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Resting Easy

Kate Triglone believes that no parent should feel guilty for asking someone to look after their children while they catch up on some sleep.

Last week I asked my mum to babysit my three-year-old son so I could have a sleep. My husband was a little taken aback that I would actually tell her the real reason I wanted her to have our son for the afternoon. I understood what he meant – that it was pretty outrageous to ask someone to babysit just so you could have a nap. It’s okay to ask for help if you are really sick, if you have an appointment with a specialist, if you have to help someone move house or if you have seven kids. In truth, I had considered telling her I needed to pop into work for a while, even though I planned to hop straight into bed.

Mum seemed fine with my request and my reason for it (either that or she did a good job of hiding her urge to yell “You are soft!” down the phone) and happily invited my son over for the afternoon. I put the niggling guilt aside and took a long luxurious sleep in the afternoon sun. Maybe it was selfish and indulgent, but on that afternoon it was really all I wanted and needed. It felt wonderful; every minute of it.

It is my observation that parents of young children are tired a lot, if not all, of the time. Yet I’ve also noticed that it is hard for most of us to ask for help to have a rest.

I know why it is hard for me. I have a mother and a mother-in-law who are the type of women who never stop. They are always there for others and think nothing of whipping up a hot meal (plus dessert) and delivering it to someone in need. They both work full-time and have no plans for retirement. On top of this, through no fault of their own, they both have chronic lung conditions. One has had a lung removed due to cancer and the other had her lungs permanently damaged as a baby by teething powder. Yet I have never seen either of them lying on the couch doing nothing. When they were raising their children, they made all the meals and biscuits from scratch and there were only two TV channels and one TV with which to distract the kids. Both worked or studied at uni while their kids were little.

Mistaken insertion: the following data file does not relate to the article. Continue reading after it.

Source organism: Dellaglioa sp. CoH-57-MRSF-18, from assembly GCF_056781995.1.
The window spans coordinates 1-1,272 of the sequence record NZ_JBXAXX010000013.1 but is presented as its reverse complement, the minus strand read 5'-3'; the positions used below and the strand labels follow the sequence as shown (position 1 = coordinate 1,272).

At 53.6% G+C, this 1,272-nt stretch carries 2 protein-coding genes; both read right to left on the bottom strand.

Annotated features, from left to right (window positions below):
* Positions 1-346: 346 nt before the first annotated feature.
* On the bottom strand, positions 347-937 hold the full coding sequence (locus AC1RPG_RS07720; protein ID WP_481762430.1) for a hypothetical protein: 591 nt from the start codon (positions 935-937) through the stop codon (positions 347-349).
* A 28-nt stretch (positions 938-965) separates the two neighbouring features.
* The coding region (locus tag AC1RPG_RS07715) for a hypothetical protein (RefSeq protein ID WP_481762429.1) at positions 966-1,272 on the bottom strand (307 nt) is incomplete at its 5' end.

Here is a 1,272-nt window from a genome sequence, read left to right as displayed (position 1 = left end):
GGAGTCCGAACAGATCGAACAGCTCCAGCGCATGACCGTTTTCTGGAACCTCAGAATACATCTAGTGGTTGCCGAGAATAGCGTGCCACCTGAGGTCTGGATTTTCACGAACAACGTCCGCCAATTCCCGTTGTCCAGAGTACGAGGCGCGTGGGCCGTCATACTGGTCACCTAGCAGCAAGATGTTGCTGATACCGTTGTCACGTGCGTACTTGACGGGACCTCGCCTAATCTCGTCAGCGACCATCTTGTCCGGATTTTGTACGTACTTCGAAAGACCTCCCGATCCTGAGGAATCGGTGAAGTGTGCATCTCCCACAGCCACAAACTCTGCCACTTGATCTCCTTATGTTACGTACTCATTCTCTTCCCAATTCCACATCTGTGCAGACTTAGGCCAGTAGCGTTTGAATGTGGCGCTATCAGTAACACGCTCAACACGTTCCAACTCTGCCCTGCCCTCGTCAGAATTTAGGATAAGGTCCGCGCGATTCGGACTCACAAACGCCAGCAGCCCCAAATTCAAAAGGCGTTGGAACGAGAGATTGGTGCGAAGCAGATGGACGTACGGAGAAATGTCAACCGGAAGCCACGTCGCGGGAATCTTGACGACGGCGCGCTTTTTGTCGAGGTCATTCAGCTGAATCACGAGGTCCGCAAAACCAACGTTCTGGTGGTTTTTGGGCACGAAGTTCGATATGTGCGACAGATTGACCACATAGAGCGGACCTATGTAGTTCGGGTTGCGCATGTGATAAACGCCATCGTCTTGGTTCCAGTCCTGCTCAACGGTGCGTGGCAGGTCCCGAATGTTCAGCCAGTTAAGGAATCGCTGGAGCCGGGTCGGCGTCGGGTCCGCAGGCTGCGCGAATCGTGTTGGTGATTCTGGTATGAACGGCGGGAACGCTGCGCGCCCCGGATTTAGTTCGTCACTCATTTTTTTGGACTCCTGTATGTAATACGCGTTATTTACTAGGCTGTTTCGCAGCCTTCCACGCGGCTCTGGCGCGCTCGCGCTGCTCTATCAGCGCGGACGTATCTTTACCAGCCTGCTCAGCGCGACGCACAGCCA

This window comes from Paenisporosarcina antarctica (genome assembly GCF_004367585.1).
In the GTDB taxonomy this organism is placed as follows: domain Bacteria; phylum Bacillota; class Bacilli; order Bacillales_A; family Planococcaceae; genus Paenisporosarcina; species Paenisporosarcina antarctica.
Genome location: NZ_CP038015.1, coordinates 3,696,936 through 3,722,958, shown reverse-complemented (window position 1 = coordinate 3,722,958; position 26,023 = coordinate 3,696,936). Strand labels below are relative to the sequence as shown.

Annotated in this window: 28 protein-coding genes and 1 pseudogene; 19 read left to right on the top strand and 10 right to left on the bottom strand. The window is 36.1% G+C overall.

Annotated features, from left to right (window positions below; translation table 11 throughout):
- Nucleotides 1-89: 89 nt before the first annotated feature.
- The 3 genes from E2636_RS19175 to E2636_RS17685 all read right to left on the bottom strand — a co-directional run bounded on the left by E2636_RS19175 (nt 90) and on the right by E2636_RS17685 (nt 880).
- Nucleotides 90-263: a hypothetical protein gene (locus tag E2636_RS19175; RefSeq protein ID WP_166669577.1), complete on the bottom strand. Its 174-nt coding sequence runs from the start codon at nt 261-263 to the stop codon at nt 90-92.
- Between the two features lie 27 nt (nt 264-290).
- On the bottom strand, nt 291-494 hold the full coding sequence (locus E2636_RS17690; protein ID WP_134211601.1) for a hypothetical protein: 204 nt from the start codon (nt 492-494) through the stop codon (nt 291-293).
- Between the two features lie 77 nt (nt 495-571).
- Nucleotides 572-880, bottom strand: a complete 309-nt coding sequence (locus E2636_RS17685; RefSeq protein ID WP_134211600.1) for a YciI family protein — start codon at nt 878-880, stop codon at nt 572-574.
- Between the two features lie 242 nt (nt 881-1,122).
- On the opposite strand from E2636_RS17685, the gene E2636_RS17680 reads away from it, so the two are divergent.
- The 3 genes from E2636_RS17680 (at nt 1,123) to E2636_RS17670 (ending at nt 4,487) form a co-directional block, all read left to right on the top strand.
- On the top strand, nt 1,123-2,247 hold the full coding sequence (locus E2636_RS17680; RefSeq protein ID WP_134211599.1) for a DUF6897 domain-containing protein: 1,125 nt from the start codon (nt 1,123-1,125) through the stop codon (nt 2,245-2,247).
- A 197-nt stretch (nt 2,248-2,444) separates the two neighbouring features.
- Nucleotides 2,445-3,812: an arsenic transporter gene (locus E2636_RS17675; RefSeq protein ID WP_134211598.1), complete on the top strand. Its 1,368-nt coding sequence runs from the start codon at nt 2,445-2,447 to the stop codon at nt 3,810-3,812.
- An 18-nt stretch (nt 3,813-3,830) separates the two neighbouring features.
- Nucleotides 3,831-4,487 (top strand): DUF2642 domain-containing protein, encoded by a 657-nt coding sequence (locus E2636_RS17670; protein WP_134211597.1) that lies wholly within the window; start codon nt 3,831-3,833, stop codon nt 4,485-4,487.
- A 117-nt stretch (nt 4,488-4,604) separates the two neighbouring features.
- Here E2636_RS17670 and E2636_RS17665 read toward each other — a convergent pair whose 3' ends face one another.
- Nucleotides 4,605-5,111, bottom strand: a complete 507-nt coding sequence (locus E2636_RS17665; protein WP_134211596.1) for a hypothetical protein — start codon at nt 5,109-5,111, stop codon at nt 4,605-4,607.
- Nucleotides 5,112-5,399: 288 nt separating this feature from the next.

With women like this to live up to, you can see why I might feel rather pathetic admitting I am tired. In comparison, I work part-time and I have no health problems. I get my groceries delivered, and my oven doesn’t work, so that rules out cooking. My only possible excuse for being tired is that I have a husband who works long hours (but so did my mother and mother-in-law) and a child who has never been a good sleeper (again, so did my mother and mother-in-law).

When I think about other parents my age, I’ve noticed that some will accept help more easily than others. I know many parents (particularly mums) who will only ask for help when they have pneumonia and gastro at the same time and are on their way to the hospital. In the minority are the parents around me who regularly ask for rest. One friend sends her husband out with the kids on Sunday mornings so she can sleep, then the next weekend it’s his turn. I know another mum who booked herself into a hotel room near her home for a night of quiet bliss. I wouldn’t say these parents do these things without any guilt, for guilt seems to be tattooed onto our consciousness once we have kids, but they are able to put it aside in order to give something to themselves.

I realise how lucky I am to have help nearby, and I know there are many parents of young children who don’t have anyone they can call on when they need a rest. To those parents, I say do whatever it takes to get through. If it means paying someone to take your kids to the park for two hours so you can get a much-needed rest, do it.

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